Immunocompromised may need a 4th COVID-19 vaccine booster, CDC says

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Latest COVID-19 headlines and how booster shots could become a reality
WATCH: Latest COVID-19 headlines and how booster shots could become a reality – Oct 18, 2021

Anyone with moderate or severe pre-existing conditions or illnesses may require a fourth booster shot to keep them adequately protected from COVID-19, updated guidelines from U.S. Centers for Disease Control and Prevention say.

The guidelines — made public on Monday — said that a fourth dose could be administered with any vaccine that had been approved for use, including Janssen’s one-shot dose and mixed-dose regimens.

“After completion of an mRNA primary series and an additional mRNA vaccine dose, moderately and severely immunocompromised people are eligible for a booster dose,” the updated guidelines read.

Click to play video: 'Experts say seniors should now receive booster shots against COVID-19'
Experts say seniors should now receive booster shots against COVID-19

Anyone eligible for the booster should wait at least six months between their third and fourth shot, the CDC added.

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Health Canada has not authorized a third booster shot administered under any vaccine, although the National Advisory Committee on Immunization (NACI) has recommended that seniors and long-term care residents be offered a third dose of an mRNA vaccine at least six months after finishing their two-shot series. NACI has also backed a third shot for some immunocompromised individuals.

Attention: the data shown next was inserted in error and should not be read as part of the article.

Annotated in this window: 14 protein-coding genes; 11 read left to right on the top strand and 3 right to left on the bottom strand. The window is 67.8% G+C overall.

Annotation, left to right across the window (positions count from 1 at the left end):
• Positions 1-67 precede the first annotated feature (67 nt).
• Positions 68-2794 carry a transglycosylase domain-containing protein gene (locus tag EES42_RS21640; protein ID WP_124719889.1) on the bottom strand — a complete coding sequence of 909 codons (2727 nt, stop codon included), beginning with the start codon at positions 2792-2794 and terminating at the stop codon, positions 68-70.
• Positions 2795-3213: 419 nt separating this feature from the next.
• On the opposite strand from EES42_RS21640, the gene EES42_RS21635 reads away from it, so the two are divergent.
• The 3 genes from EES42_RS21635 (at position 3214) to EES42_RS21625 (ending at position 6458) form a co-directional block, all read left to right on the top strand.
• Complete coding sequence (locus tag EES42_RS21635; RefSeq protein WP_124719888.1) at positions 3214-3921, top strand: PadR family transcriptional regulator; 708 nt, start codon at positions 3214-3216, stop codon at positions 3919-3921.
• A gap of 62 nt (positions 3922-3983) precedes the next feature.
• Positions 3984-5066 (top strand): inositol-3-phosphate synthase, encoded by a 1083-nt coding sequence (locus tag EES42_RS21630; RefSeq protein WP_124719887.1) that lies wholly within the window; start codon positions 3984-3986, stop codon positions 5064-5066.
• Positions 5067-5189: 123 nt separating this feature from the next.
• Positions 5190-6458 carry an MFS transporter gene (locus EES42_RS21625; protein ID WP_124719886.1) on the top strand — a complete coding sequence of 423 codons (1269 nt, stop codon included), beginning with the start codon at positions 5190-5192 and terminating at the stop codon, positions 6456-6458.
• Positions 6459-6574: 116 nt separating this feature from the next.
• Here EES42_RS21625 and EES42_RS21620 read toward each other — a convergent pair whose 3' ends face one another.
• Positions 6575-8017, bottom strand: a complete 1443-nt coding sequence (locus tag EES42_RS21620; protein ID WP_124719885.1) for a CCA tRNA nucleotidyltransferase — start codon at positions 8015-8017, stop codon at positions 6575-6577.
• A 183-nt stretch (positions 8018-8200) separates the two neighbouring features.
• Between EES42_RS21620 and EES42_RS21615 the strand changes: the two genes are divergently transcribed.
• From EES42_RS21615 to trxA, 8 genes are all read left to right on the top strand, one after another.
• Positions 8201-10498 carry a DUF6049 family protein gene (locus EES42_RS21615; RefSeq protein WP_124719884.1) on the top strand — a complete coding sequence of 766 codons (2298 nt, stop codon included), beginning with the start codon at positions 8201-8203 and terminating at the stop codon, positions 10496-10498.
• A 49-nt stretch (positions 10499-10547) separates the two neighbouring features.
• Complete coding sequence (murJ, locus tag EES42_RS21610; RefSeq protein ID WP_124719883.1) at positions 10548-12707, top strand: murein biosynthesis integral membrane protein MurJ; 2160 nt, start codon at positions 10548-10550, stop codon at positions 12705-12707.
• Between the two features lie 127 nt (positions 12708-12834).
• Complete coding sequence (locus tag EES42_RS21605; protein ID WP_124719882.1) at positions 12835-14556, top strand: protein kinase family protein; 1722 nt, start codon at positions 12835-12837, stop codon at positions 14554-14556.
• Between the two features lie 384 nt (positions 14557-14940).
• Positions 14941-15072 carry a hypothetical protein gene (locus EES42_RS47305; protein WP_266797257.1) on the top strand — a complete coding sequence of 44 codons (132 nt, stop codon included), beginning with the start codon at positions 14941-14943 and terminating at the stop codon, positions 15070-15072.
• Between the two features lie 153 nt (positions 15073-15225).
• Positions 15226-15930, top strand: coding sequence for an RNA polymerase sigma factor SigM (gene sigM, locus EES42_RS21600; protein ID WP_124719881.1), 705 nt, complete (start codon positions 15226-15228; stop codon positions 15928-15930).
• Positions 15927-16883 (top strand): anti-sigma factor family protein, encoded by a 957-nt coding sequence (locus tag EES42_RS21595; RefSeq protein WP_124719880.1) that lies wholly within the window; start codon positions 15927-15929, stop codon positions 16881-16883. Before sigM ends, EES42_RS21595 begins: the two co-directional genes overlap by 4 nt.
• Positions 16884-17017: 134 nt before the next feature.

As such, Health Canada called the recommendation “off-label,” in an emailed statement to Global News.

“Informed consent should include discussion about what is known and unknown about the risks and benefits of providing a booster dose, including the off-label status of NACI’s recommendation,” Health Canada’s statement read.

The CDC recommended a third mRNA dose — rather than a booster shot — for immunocompromised people who were at least 18-years of age earlier this month, advising they be administered at least 28 days after completing their two-dose series.

“Studies have found that some immunocompromised people don’t always build the same level of immunity after vaccination the way non-immunocompromised people do and may benefit from an additional dose to ensure adequate protection against COVID-19,” the CDC said.

Several provinces in Canada have also adopted the policy for seniors, based on the NACI’s recommendation.

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Clinics in British Columbia began doling out third doses to groups of people who were most likely to be hospitalized on Tuesday. In Manitoba, seniors a long-term care residents, front-line health-care workers and anyone living in a First Nation community are eligible for a booster. Alberta began offering third doses to seniors living in congregate care and immunocompromised individuals last month.

Quebec has also begun administering third doses to people living in long-term care facilities and in private seniors’ residences. Meanwhile, Nova Scotia is also offering a third dose to those who are “moderately to severely immunocompromised or who are taking medications that substantially suppress their immune system”.

Prior to NACI’s recommendations in September, Ontario became the first Canadian province in August to start doling out booster shots for the vulnerable population, including those who received transplants, patients with hematological cancer and residents in long-term care homes.

— with files from Saba Aziz 

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